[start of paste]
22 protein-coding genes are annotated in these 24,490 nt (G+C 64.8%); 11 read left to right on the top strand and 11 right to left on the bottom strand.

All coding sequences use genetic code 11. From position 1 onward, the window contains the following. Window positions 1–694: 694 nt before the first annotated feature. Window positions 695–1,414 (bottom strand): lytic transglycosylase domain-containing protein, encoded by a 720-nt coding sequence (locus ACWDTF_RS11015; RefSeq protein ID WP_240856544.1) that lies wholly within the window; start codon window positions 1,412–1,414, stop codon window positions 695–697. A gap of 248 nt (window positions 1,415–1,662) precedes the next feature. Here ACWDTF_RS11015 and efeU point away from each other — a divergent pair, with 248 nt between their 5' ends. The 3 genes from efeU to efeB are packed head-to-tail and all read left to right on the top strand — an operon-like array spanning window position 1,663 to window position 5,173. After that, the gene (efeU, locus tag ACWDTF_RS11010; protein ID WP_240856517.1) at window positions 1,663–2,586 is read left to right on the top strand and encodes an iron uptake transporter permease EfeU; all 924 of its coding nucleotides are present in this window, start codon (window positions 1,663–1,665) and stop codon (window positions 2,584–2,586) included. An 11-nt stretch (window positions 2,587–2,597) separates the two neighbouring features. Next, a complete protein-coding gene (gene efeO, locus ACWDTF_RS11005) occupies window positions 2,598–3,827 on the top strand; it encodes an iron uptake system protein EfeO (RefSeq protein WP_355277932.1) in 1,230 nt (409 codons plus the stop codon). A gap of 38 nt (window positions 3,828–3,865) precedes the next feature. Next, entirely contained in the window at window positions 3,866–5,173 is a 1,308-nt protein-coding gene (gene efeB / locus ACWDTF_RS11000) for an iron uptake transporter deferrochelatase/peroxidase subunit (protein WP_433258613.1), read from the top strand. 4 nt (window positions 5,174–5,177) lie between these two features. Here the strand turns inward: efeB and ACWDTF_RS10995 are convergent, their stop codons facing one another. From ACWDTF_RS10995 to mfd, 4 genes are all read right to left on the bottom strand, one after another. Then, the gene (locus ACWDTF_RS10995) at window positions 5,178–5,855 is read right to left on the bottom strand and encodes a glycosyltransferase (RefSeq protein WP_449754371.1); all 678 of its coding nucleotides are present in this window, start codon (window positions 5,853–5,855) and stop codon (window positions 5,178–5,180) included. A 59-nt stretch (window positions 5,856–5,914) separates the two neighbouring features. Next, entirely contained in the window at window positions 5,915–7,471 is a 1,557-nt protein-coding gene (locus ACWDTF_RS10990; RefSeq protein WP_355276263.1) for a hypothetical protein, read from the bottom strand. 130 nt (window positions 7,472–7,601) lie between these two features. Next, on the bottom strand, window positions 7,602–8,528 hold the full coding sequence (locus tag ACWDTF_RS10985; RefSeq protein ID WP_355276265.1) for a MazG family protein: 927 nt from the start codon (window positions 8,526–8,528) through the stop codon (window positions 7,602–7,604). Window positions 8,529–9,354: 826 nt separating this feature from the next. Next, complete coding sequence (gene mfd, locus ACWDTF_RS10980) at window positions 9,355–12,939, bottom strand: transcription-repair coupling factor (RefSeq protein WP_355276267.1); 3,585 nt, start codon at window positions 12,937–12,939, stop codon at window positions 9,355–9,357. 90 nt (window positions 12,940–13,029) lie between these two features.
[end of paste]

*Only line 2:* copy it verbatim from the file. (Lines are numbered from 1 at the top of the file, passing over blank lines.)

All coding sequences use genetic code 11. From position 1 onward, the window contains the following. Window positions 1–694: 694 nt before the first annotated feature. Window positions 695–1,414 (bottom strand): lytic transglycosylase domain-containing protein, encoded by a 720-nt coding sequence (locus ACWDTF_RS11015; RefSeq protein ID WP_240856544.1) that lies wholly within the window; start codon window positions 1,412–1,414, stop codon window positions 695–697. A gap of 248 nt (window positions 1,415–1,662) precedes the next feature. Here ACWDTF_RS11015 and efeU point away from each other — a divergent pair, with 248 nt between their 5' ends. The 3 genes from efeU to efeB are packed head-to-tail and all read left to right on the top strand — an operon-like array spanning window position 1,663 to window position 5,173. After that, the gene (efeU, locus tag ACWDTF_RS11010; protein ID WP_240856517.1) at window positions 1,663–2,586 is read left to right on the top strand and encodes an iron uptake transporter permease EfeU; all 924 of its coding nucleotides are present in this window, start codon (window positions 1,663–1,665) and stop codon (window positions 2,584–2,586) included. An 11-nt stretch (window positions 2,587–2,597) separates the two neighbouring features. Next, a complete protein-coding gene (gene efeO, locus ACWDTF_RS11005) occupies window positions 2,598–3,827 on the top strand; it encodes an iron uptake system protein EfeO (RefSeq protein WP_355277932.1) in 1,230 nt (409 codons plus the stop codon). A gap of 38 nt (window positions 3,828–3,865) precedes the next feature. Next, entirely contained in the window at window positions 3,866–5,173 is a 1,308-nt protein-coding gene (gene efeB / locus ACWDTF_RS11000) for an iron uptake transporter deferrochelatase/peroxidase subunit (protein WP_433258613.1), read from the top strand. 4 nt (window positions 5,174–5,177) lie between these two features. Here the strand turns inward: efeB and ACWDTF_RS10995 are convergent, their stop codons facing one another. From ACWDTF_RS10995 to mfd, 4 genes are all read right to left on the bottom strand, one after another. Then, the gene (locus ACWDTF_RS10995) at window positions 5,178–5,855 is read right to left on the bottom strand and encodes a glycosyltransferase (RefSeq protein WP_449754371.1); all 678 of its coding nucleotides are present in this window, start codon (window positions 5,853–5,855) and stop codon (window positions 5,178–5,180) included. A 59-nt stretch (window positions 5,856–5,914) separates the two neighbouring features. Next, entirely contained in the window at window positions 5,915–7,471 is a 1,557-nt protein-coding gene (locus ACWDTF_RS10990; RefSeq protein WP_355276263.1) for a hypothetical protein, read from the bottom strand. 130 nt (window positions 7,472–7,601) lie between these two features. Next, on the bottom strand, window positions 7,602–8,528 hold the full coding sequence (locus tag ACWDTF_RS10985; RefSeq protein ID WP_355276265.1) for a MazG family protein: 927 nt from the start codon (window positions 8,526–8,528) through the stop codon (window positions 7,602–7,604). Window positions 8,529–9,354: 826 nt separating this feature from the next. Next, complete coding sequence (gene mfd, locus ACWDTF_RS10980) at window positions 9,355–12,939, bottom strand: transcription-repair coupling factor (RefSeq protein WP_355276267.1); 3,585 nt, start codon at window positions 12,937–12,939, stop codon at window positions 9,355–9,357. 90 nt (window positions 12,940–13,029) lie between these two features.